Benzodiazepines may protect against seizures in alcohol withdrawal syndrome

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Every once in a while the Cochrane library publish an overview of reviews to summarise the evidence for a specific intervention. Such an overview has recently been made available to bring together all of the Cochrane reviews that assess the effectiveness and safety of pharmacological interventions in the treatment of alcohol withdrawal.

The overview brings together results from 5 Cochrane reviews, containing 114 studies and 7,333 participants in total. The treatments included in the overview are:

  1. Benzodiazepines
  2. Psychotropic analgesic nitrous oxide
  3. Gamma-hydroxybutyric acid (GHB)
  4. Baclofen
  5. Anticonvulsants

The outcomes measured were alcohol withdrawal seizures, adverse events and dropouts.

Results showed:

  • When compared with placebo, benzodiazepines performed better for seizures than the other treatments: RR 0.16 (95% CI 0.04 to 0.69)
  • Comparing the 5 treatments versus specific classes of drugs, benzodiazepines performed better than antipsychotics for seizures: RR 0.24 (95% CI 0.07 to 0.88)
  • The reviewers also looked at 28 comparisons of different benzodiazepines and anticonvulsants and found that chlordiazepoxide was most effective, although results were not statistically significant

The authors concluded:

Among the treatments considered, benzodiazepines showed a protective benefit against seizures, when compared to placebo and a potentially protective benefit for many outcomes when compared with antipsychotics. Nevertheless, no definite conclusions about the effectiveness and safety of benzodiazepines were possible, because of the heterogeneity of the trials both in interventions and in the assessment of outcomes. Data on potential harms are sparse and fragmented.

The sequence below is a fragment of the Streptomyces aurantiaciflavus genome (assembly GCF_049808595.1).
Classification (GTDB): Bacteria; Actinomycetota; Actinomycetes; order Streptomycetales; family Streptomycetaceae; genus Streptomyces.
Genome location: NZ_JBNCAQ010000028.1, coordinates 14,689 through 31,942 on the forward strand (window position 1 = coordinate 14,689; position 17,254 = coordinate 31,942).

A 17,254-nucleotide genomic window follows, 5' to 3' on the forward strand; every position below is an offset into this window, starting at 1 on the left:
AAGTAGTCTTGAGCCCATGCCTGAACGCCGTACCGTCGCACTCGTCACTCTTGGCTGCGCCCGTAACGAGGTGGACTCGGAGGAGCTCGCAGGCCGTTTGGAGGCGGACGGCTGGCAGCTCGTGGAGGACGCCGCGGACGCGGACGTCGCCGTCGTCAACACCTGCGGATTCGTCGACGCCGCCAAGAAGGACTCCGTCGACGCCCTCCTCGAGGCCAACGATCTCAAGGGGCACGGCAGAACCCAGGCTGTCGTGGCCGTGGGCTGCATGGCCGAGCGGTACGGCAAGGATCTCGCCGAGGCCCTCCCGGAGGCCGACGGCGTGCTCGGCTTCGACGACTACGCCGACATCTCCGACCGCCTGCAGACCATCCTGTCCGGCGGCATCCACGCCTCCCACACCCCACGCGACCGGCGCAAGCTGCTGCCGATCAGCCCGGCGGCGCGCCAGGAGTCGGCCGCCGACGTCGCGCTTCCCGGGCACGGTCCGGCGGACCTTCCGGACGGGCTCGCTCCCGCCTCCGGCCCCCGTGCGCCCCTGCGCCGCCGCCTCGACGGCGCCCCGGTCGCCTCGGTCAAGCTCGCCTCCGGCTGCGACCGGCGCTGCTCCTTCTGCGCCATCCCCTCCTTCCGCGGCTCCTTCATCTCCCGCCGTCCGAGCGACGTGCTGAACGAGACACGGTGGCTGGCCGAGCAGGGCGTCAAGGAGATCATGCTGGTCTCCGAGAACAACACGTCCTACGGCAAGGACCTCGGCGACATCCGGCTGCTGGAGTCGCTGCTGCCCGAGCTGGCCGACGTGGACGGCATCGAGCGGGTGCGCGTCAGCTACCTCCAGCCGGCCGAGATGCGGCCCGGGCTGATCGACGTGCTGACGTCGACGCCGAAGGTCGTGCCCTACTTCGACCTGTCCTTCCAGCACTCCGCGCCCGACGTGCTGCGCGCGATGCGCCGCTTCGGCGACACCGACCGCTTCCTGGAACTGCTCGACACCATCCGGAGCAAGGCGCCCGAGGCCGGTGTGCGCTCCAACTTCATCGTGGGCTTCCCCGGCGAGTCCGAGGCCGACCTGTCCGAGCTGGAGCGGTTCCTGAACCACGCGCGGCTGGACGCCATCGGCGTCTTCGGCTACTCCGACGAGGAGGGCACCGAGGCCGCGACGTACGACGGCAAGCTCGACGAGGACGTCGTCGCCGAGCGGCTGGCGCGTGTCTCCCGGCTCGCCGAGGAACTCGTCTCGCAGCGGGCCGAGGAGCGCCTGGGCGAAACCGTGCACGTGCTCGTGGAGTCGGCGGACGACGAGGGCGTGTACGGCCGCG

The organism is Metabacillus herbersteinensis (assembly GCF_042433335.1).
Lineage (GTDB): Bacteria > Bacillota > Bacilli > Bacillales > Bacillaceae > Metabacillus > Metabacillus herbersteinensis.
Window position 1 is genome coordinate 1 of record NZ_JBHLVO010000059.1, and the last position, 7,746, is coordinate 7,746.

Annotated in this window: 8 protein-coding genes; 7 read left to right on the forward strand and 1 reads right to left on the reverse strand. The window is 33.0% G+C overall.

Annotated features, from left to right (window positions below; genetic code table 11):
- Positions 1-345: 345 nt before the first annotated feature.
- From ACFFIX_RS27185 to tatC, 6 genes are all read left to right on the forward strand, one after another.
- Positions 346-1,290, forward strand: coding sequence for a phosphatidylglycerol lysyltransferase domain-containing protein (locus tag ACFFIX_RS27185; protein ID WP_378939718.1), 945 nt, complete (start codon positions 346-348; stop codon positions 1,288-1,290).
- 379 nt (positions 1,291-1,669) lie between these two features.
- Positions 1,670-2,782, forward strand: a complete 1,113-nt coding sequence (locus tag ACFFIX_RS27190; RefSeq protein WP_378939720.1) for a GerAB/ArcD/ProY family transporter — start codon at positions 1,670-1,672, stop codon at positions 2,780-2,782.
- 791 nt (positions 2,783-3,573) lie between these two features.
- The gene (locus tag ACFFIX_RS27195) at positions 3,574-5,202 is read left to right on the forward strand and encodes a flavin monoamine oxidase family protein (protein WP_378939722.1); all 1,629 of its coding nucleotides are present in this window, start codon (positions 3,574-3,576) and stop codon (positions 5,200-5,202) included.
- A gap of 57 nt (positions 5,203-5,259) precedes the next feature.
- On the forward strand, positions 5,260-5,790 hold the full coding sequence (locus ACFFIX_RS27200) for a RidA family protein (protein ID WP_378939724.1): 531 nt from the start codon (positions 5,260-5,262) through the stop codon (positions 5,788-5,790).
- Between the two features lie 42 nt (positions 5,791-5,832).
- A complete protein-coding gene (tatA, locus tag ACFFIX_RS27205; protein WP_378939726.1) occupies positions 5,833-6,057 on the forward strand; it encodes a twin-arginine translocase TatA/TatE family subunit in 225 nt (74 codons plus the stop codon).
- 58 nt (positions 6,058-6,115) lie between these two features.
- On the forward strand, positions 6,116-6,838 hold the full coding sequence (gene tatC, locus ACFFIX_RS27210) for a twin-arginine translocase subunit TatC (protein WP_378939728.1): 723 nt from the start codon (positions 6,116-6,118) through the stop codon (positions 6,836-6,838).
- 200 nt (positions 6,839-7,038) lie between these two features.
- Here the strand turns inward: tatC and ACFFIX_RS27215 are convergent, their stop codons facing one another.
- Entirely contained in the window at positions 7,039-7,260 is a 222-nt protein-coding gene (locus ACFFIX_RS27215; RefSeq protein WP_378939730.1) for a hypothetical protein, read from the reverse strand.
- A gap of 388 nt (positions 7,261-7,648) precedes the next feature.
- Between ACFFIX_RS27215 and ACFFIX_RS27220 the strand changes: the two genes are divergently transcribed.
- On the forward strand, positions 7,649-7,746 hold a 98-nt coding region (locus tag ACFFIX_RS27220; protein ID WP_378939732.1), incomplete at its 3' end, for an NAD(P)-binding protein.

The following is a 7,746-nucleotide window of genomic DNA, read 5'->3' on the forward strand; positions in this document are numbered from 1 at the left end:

Results do not provide sufficient evidence in favour of anticonvulsants for the treatment of alcohol withdrawal syndrome, but anticonvulsants seem to have limited side effects.

There is also not enough evidence of effectiveness and safety of baclofen, because only one study consider this treatment and of GHB for which no strong differences were observed in the comparisons with placebo, benzodiazepines and anticonvulsants.

Amato L, Minozzi S, Davoli M. Efficacy and safety of pharmacological interventions for the treatment of the Alcohol Withdrawal Syndrome. Cochrane Database of Systematic Reviews 2011, Issue 6. Art. No.: CD008537. DOI: 10.1002/14651858.CD008537.pub2.

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Andre Tomlin

André Tomlin is an Information Scientist with 20 years experience working in evidence-based healthcare. He's worked in the NHS, for Oxford University and since 2002 as Managing Director of Minervation Ltd, a consultancy company who do clever digital stuff for charities, universities and the public sector. Most recently André has been the driving force behind the Mental Elf and the National Elf Service; an innovative digital platform that helps professionals keep up to date with simple, clear and engaging summaries of evidence-based research. André is a Trustee at the Centre for Mental Health and an Honorary Research Fellow at University College London Division of Psychiatry. He lives in Bristol, surrounded by dogs, elflings and lots of woodland!

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